I did let him go to some degree when I moved him to the residences at his school. It really seemed like an opportunity for him, to learn that other people could help him and that his Home wasn’t the only place he could live. But I have worried so much about what he makes of this change. The way I think of Nat, almost anything goes! I torture myself by never allowing an end to a phase.
I wonder if other people just come to a milestone and they don’t keep tripping over it. I wonder if discussing the arc of a family’s autism understanding is relevant to others. The way I handle that is I tell my audience that they should take home what is relevant and throw away the rest. I have no agenda to convince you to view autism or family life the way I do. I’m just telling you about my experience and what I’ve learned.
Maybe the work experience is different for Nat than it is for me. In the end, the only job I’ve ever felt truly comfortable with is writing — which I’ve been doing for 25 years (if anyone wants to publish any of my novels, let me know!). I’ll write anything for anyone. I’m a writing slut.
How about Nat? Is he a pizza-box slut? He is the unstoppable box-maker. He has risen to his old high levels of production; this past week he was back to earning his soda (he also gets a paycheck but the soda is more relevant to him). So even though they have really faded back the job coach, he is now able to work as he used to. One day — OMG — he may not even need a job coach. Kinahura.
So he must get it. He must like it. Or wouldn’t he be having fits?
It is so hard to realize that this is who Nat is now: a mensch who is game for just about any new experience, whether it’s living somewhere else, or work, or games, or friends. Little Nat was so different, so timid about everything. So uninterested in new things, toys, people, places. I never imagined he’d be living in basically a dorm, and working four jobs. Maybe Nat has learned a kind of confidence because he’s had so much success as a teen and a young man. I hope so. And one day, maybe I’ll know so.
Somehow this reminded me of Ben and Nat. I think my Ben’s sense of justice bubbles hottest when it comes to cruelty and being misunderstood. I sense that there is a gossamer-thin sheet that separates his rage at Nat from his anguish about Nat. For now, I’m grateful for that frail boundary, because Ben needs all of his resources about him as he bushwacks his way through sixth grade. But the day is quickly coming when my small fierce youngest kitten will be a lion, ready to do battle for his brother and more importantly, ready to befriend him.
One of the reasons I write this blog is that it gives me a medium for working crap out. Another reason is that I want people — particularly autism parents — to understand that autism is not the only challenging thing someone can face in this life. But rather than saying, “Hey, autism is not so bad,” I’m saying sardonically or with a kind of wisely ironic cynical sneer, “Hah, there’s so many things that are bad, why just pick on autism?”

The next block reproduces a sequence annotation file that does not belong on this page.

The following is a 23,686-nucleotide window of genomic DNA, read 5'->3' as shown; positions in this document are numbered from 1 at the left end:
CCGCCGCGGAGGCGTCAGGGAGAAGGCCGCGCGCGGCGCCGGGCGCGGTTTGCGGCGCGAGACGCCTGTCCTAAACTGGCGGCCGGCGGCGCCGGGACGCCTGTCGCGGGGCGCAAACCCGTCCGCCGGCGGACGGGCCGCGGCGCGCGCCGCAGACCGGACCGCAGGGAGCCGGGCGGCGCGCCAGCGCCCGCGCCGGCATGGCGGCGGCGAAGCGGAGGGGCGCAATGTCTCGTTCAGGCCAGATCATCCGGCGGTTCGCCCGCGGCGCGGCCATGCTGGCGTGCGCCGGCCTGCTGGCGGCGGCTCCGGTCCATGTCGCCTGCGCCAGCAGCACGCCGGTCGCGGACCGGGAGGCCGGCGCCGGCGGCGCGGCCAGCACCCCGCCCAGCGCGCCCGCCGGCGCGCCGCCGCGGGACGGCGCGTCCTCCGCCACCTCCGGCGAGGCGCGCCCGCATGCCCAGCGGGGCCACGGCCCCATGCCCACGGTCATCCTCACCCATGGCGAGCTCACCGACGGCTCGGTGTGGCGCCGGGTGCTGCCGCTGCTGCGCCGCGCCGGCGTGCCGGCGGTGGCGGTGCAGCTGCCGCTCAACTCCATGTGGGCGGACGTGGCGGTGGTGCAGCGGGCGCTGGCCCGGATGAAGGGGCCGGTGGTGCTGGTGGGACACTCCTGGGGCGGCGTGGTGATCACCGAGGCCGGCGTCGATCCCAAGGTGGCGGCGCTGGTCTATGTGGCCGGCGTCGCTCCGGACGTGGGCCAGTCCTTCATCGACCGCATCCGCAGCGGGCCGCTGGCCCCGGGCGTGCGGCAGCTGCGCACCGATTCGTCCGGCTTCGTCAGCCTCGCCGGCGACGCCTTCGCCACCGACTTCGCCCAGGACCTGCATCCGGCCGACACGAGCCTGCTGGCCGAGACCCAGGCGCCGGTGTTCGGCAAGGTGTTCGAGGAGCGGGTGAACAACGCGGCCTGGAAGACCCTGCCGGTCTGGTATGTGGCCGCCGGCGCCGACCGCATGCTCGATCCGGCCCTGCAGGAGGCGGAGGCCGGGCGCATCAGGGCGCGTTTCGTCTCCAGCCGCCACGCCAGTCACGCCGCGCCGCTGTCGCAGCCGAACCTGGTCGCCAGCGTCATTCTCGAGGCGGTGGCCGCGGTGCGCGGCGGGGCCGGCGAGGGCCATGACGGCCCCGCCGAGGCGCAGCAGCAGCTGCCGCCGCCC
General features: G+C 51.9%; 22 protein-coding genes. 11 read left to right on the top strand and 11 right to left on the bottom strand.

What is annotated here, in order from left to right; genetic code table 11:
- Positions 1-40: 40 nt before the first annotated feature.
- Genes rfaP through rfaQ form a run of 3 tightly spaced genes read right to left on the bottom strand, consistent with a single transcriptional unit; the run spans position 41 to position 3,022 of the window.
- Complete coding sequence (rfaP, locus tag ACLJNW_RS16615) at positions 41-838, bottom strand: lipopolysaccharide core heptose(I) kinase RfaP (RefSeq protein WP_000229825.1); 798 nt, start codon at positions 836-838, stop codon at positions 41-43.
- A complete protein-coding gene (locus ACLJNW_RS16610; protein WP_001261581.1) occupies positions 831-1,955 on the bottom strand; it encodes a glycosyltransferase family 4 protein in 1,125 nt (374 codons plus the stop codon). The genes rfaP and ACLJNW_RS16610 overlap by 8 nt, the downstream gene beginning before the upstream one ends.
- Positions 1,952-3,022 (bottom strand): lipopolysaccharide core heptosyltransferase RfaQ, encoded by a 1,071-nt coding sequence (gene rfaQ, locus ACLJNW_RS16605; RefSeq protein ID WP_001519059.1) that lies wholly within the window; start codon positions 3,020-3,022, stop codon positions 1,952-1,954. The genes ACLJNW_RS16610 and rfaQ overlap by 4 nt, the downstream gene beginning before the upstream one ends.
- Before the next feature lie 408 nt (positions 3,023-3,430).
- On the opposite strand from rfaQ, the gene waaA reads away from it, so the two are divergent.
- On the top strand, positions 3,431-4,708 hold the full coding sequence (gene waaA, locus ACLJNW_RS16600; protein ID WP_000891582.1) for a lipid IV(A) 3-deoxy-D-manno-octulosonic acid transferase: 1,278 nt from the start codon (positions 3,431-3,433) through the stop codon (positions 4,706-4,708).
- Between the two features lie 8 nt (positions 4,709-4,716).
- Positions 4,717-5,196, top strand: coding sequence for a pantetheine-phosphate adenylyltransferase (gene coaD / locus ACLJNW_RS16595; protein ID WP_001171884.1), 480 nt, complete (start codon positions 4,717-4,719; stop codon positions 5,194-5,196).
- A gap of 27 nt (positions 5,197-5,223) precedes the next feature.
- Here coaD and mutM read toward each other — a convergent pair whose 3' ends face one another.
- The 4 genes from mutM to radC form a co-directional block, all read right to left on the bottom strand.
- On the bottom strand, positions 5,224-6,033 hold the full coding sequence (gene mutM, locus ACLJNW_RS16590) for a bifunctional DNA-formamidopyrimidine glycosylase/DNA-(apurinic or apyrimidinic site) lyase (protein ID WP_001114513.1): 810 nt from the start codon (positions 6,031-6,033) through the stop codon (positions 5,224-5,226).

Sorry. A bad day for me. Stop reading right now.
While many people are so glad to see their kids back in school, I am a bizarre weirdo who misses them when they go back. I like having them to fuss over, talk to, cook for (except dinner. I hate making dinner as much as I hate going to the dermatologist. But more about that later.).
I think a good New Year’s Res for anyone is to do the things that make you feel good, and to keep away from people who make you feel bad, even if it’s a doctor. Let’s say a dermatologist. But for some of us to stay away from those who make us feel bad, that would mean staying away from the entire world. Other people more wise than me would advise me to focus on something outside of myself and see what’s good rather than notice what’s bad. I found myself telling Ben to do just that a few minutes ago, but even then I was sure to also tell him that I’m still working on that, at age 47.
Being 47 has been a weird ride. Mostly I’m understanding the beginnings of growing old, and feeling kind of good about it, like, cool, I’m wiser than those 20-year-olds. Or like the 11-year-olds in Ben’s class. But not today. I went to my dermatologist today; that makes twice in two months, for nothing. She’s mostly about “improving” everyone who crosses her doorway, rather than someone you feel scared to see. It made me feel so grossed out about myself to see all those skin flaws so close. From her point of view. I could see the skin not popping right back into place. I could see the spots on my cheeks. I know, I know! A sun worshipper my whole life. She doesn’t have to point them out and tell me she’s got something for this, and I can choose from Door A which is not so expensive as Door B, but is far less effective. “Of course if you’re satisfied with the L’Oreal, then just stay with that.” Jeez. What if I actually never noticed that stuff before and was quite happy with my sagging chin lines?